Knowing your people entails developing a robust vocabulary and historical understanding of race, gender and other identity markers -- and these resources will help, writes the director of the Duke Youth Academy.
Knowing your people -- their joys, their struggles and their core questions -- is one of the most important parts of pastoral ministry. And it’s work that is enormously dependent upon your people’s self-understanding and their ability to express themselves.
The ways of understanding and speaking about identity in our culture are constantly changing, so that it’s easy to feel lost or left behind in the discussion. But the internet offers rich resources for learning about markers of difference such as race, sexual identity, class, ability and language. Every day is a new opportunity to become more aware and nuanced in our understanding of self and others.
Knowing your people is the very work Christian leaders are called to do. We cannot dismiss the presence of people whose identity is defined in ways we do not completely understand. We cannot dismiss the stories of people whose theology about identity differs from our own.
We are called to know, understand and love. At a deeper level, we cannot simply embrace the presence of differences without engaging the histories and hierarchies of pain and privilege that always accompany differences.
Knowing your people entails developing a robust vocabulary and historical understanding of race, gender and other identity markers. Knowing your people involves developing of a structural analysis of the systems and institutions that perpetuate harm -- including your own. And knowing your people involves a careful examination of the ways our multiple identities intersect or collide with one another, creating unique opportunities and challenges for each person.
It can be uncomfortable, even awkward, to try to understand people who are different. But I believe that getting trained and setting ourselves to the task of continually learning about the wide array of human experience will aid us in developing more compassionate perspectives of, and faithful ministries with, our neighbors.
Here is a list of resources that have been helpful to me. Most of these resources have made me uncomfortable a time or two. I’m learning to welcome and learn from the discomfort instead of pushing it away.
Racial Equity Institute
This North Carolina-based organization offers workshops that train participants to understand and analyze the structures of racism in the United States and empower them to participate in anti-racist work in their communities and states. This isn’t workplace diversity or implicit-bias training. It is thorough, vocabulary-building, imagination-casting, community-creating anti-racist work. See the extensive bibliography on their resources page.
DiAngelo’s work has coached me to understand my role as a white woman in the midst of racist structures and racialized violence. Through her influence, I have dropped the word “ally” from my vocabulary. Watch DiAngelo’s video for the United Methodist Church General Commission on Religion and Race and then read some of her writing.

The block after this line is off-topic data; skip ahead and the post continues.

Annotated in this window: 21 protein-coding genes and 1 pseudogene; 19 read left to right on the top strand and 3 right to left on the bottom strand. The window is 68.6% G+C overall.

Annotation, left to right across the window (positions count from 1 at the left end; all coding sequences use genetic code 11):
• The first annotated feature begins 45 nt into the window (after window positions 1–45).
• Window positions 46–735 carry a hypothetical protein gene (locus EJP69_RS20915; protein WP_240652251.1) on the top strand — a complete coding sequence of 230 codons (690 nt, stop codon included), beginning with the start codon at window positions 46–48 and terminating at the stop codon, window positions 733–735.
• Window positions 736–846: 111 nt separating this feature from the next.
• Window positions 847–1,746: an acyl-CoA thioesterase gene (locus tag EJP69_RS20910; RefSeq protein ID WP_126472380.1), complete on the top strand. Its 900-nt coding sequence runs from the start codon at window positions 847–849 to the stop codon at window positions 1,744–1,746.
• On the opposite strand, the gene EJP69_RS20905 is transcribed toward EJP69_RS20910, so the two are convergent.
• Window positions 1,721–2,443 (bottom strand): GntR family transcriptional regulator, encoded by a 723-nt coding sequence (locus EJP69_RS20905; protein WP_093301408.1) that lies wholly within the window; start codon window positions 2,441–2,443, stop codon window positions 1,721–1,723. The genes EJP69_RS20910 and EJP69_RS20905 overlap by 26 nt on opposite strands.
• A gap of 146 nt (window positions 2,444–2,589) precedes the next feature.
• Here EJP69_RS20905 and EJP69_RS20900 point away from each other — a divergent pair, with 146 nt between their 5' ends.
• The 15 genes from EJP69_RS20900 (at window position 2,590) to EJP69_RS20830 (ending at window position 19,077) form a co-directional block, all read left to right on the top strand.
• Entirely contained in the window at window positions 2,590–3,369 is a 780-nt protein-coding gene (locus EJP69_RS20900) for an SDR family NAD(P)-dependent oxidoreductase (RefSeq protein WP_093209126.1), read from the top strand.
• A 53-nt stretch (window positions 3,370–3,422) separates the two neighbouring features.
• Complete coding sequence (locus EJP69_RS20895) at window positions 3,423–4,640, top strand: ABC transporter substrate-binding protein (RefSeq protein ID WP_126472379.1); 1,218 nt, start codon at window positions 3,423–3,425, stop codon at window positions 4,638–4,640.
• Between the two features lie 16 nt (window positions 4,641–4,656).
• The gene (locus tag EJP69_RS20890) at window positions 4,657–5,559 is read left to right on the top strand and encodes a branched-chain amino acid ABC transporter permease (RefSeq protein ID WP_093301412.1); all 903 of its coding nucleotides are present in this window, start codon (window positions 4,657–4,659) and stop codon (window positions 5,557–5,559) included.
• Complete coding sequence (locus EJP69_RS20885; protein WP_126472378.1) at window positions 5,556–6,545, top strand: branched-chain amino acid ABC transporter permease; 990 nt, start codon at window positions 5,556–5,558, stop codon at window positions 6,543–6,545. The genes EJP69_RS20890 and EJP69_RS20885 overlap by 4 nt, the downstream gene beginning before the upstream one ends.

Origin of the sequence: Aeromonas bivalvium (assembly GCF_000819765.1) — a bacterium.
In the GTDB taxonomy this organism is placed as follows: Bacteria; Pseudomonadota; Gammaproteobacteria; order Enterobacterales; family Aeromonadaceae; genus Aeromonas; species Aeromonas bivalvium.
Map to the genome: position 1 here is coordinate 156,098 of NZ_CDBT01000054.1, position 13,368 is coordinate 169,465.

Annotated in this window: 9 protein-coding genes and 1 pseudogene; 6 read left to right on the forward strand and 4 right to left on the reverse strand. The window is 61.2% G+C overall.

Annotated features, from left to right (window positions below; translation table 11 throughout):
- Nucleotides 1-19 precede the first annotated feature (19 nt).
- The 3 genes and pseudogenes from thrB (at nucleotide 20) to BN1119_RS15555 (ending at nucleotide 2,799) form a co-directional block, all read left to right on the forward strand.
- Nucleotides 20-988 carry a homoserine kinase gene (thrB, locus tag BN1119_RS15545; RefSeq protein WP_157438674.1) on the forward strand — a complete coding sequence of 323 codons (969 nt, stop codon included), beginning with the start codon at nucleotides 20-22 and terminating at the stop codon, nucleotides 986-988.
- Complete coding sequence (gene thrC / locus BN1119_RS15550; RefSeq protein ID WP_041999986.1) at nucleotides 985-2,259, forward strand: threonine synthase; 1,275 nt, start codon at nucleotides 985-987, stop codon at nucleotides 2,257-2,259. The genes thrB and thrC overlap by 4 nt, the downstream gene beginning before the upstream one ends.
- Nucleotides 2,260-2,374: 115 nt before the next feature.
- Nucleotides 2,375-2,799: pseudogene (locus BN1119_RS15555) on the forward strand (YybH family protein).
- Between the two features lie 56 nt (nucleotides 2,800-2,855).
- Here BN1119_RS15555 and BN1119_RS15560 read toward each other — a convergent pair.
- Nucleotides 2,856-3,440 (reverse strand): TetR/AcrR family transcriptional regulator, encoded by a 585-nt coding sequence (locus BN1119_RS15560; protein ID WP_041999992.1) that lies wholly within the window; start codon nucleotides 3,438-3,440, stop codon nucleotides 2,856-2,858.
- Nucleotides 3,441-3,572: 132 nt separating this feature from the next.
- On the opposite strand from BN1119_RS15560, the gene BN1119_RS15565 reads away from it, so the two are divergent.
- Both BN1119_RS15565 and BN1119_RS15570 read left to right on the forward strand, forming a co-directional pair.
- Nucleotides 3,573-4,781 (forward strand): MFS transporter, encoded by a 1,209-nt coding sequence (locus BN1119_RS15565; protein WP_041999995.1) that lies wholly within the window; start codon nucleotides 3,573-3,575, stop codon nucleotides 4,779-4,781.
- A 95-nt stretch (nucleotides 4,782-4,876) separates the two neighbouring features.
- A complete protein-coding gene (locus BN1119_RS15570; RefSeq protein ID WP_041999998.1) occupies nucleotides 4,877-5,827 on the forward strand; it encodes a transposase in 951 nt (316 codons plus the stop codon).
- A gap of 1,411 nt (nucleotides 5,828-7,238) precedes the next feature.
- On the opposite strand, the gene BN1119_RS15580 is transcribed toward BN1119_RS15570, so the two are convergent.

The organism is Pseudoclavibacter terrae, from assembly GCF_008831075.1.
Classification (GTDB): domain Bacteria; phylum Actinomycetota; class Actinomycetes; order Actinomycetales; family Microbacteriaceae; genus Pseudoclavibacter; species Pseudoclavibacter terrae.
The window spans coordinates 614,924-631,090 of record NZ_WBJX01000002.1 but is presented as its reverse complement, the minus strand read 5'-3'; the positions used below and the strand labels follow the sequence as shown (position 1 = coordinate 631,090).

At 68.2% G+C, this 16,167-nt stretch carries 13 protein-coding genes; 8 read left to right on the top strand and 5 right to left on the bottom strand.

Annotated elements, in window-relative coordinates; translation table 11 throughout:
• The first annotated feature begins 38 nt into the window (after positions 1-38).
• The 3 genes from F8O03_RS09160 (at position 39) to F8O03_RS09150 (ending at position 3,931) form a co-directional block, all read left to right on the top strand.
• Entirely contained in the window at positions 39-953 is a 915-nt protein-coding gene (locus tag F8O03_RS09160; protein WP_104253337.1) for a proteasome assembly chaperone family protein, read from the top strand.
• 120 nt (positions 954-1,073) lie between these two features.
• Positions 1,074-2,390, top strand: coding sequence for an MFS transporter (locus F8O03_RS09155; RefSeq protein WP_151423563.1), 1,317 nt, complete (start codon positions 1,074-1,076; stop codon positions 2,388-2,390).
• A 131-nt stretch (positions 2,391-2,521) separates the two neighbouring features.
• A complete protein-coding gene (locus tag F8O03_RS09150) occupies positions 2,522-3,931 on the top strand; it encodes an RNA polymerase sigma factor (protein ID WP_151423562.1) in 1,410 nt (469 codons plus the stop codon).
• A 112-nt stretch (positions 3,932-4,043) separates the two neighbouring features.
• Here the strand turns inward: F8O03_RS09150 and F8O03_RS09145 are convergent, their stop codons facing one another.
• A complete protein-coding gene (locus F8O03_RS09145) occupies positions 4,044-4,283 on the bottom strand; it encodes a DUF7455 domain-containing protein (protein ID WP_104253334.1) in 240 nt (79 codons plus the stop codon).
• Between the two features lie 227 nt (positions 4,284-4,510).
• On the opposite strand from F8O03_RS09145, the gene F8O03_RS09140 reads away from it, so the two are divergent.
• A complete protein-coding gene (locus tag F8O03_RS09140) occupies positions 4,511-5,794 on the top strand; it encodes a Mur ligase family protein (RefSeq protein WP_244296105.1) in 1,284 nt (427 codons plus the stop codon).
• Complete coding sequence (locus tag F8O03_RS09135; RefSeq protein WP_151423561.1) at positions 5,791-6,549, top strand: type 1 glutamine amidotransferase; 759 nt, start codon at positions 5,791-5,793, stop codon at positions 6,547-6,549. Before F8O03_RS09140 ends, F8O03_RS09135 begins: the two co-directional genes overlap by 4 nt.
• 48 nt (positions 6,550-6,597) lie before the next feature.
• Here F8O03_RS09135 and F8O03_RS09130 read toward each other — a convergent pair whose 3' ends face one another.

“Rescuing Jesus: How People of Color, Women and Queer Christians Are Reclaiming Evangelicalism”
Deborah Jian Lee tells three intersecting stories about identity and faith in the evangelical church. Her journalistic style invites you into the experiences of people who are very different from one another yet have borne similar wounds from the church. Though her focus is the evangelical traditions, we can all learn from her work.
“Dear White Christians: For Those Still Longing for Racial Reconciliation”
Jennifer Harvey’s treatment of the church’s history in dealing with racism is challenging but indispensable for Christian denominational leaders. Her book is a part of Eerdmans’ Prophetic Christianity series, in which authors from various contexts place identity in conversation with theology.
Franchesca Ramsey’s “Decoded”
The MTV News series “Decoded,” hosted by Franchesca Ramsey, features short, illuminating videos that decode the way young people talk about their identity.
Showing Up for Racial Justice
This national organization works in local chapters to educate and mobilize white people in the difficult work of confronting racial injustice.
Black Girl Dangerous
The online forum Black Girl Dangerous (BGD) covers social justice issues from a QTPOC (queer and trans people of color) perspective.
“Ghettoside: A True Story of Murder in America”
Jill Leovy explores a single homicide and the detective assigned to investigate it and ends up telling the story of why murder happens in poor communities.
NPR’s “Code Switch”
Each episode of this podcast explores the complicated nature of racial, ethnic and cultural identity.
“Hillbilly Elegy: A Memoir of a Family and Culture in Crisis”
J.D. Vance grew up in Appalachia and went on to graduate from Yale Law. In his memoir about his family, he challenges the dominant assumptions about the rural poor and tells the story of a proud people facing hard circumstances.